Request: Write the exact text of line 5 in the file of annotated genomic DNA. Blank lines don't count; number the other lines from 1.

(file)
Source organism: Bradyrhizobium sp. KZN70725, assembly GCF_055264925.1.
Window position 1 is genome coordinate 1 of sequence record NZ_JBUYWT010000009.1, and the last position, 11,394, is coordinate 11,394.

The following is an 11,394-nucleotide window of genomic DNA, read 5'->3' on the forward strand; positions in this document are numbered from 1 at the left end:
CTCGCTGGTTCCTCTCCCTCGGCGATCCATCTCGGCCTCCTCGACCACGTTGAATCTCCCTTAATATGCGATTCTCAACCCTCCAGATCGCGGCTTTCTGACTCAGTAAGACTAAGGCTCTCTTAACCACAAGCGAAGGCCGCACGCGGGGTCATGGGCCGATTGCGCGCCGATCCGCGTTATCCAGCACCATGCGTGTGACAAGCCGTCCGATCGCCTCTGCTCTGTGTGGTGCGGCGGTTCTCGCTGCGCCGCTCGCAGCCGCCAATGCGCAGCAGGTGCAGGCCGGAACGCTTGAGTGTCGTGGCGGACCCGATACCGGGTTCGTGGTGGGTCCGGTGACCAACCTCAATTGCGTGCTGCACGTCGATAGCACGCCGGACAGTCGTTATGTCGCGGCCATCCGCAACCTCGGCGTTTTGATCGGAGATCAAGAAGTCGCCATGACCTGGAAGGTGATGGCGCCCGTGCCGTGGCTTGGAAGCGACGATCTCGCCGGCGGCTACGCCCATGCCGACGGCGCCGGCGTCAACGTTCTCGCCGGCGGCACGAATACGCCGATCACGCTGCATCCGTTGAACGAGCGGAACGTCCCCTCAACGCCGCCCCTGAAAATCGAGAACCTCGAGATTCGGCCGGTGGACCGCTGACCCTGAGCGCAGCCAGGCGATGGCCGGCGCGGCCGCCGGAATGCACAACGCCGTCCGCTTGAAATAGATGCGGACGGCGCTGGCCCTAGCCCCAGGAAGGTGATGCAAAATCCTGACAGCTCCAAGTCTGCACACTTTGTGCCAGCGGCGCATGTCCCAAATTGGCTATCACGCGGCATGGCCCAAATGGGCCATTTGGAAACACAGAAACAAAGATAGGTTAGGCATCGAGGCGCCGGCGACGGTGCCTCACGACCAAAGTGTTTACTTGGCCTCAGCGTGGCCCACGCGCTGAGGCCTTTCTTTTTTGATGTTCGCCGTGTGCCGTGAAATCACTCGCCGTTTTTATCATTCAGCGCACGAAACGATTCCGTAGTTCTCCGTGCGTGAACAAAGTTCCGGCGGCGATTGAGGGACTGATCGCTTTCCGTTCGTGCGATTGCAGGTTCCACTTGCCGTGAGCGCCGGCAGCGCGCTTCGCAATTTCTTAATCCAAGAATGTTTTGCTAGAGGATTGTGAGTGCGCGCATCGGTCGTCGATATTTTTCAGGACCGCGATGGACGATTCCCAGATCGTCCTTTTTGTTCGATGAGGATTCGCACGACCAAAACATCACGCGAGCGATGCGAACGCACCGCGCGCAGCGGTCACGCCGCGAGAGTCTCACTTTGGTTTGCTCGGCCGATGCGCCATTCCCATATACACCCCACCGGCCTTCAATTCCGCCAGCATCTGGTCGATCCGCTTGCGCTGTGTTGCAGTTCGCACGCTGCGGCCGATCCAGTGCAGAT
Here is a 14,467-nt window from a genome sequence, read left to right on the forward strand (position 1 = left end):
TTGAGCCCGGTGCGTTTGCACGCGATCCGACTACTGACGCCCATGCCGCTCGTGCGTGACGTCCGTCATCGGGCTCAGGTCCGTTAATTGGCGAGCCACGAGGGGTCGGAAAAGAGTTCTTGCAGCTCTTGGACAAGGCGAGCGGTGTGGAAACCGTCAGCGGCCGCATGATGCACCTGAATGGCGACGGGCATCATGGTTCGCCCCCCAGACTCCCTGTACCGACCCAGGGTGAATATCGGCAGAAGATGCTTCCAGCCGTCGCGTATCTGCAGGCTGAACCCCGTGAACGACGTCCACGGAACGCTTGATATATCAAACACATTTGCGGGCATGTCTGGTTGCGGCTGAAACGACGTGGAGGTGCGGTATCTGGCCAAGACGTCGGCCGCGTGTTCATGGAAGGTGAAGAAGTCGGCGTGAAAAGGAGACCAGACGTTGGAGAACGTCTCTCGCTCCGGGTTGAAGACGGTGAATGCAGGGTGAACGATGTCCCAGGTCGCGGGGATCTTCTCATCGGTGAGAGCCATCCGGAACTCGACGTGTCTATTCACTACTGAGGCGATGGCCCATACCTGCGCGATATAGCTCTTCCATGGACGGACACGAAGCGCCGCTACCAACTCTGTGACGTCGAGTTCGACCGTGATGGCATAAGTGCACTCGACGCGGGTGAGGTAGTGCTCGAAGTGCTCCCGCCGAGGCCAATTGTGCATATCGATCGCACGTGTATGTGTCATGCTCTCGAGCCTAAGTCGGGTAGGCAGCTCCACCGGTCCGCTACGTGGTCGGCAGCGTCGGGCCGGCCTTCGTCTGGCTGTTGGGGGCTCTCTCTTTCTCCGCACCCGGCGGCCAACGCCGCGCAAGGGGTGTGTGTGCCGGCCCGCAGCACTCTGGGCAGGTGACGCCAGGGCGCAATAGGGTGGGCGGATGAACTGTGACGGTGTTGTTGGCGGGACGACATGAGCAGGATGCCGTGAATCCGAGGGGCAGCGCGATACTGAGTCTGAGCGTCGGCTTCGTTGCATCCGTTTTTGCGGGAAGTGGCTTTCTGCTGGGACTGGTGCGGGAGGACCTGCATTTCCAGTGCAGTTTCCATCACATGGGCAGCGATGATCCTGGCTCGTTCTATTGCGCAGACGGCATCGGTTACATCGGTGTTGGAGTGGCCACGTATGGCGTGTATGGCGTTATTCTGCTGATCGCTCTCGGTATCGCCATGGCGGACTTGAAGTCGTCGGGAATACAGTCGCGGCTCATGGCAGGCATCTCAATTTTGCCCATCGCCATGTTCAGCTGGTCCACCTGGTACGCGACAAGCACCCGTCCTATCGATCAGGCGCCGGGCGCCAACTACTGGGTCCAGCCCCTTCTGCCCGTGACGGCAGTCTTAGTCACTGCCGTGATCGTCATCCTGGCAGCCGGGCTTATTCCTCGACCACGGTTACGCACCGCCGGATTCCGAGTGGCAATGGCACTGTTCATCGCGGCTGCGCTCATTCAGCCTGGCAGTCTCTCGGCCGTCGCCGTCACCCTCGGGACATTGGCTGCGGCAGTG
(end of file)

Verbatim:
Here is a 14,467-nt window from a genome sequence, read left to right on the forward strand (position 1 = left end):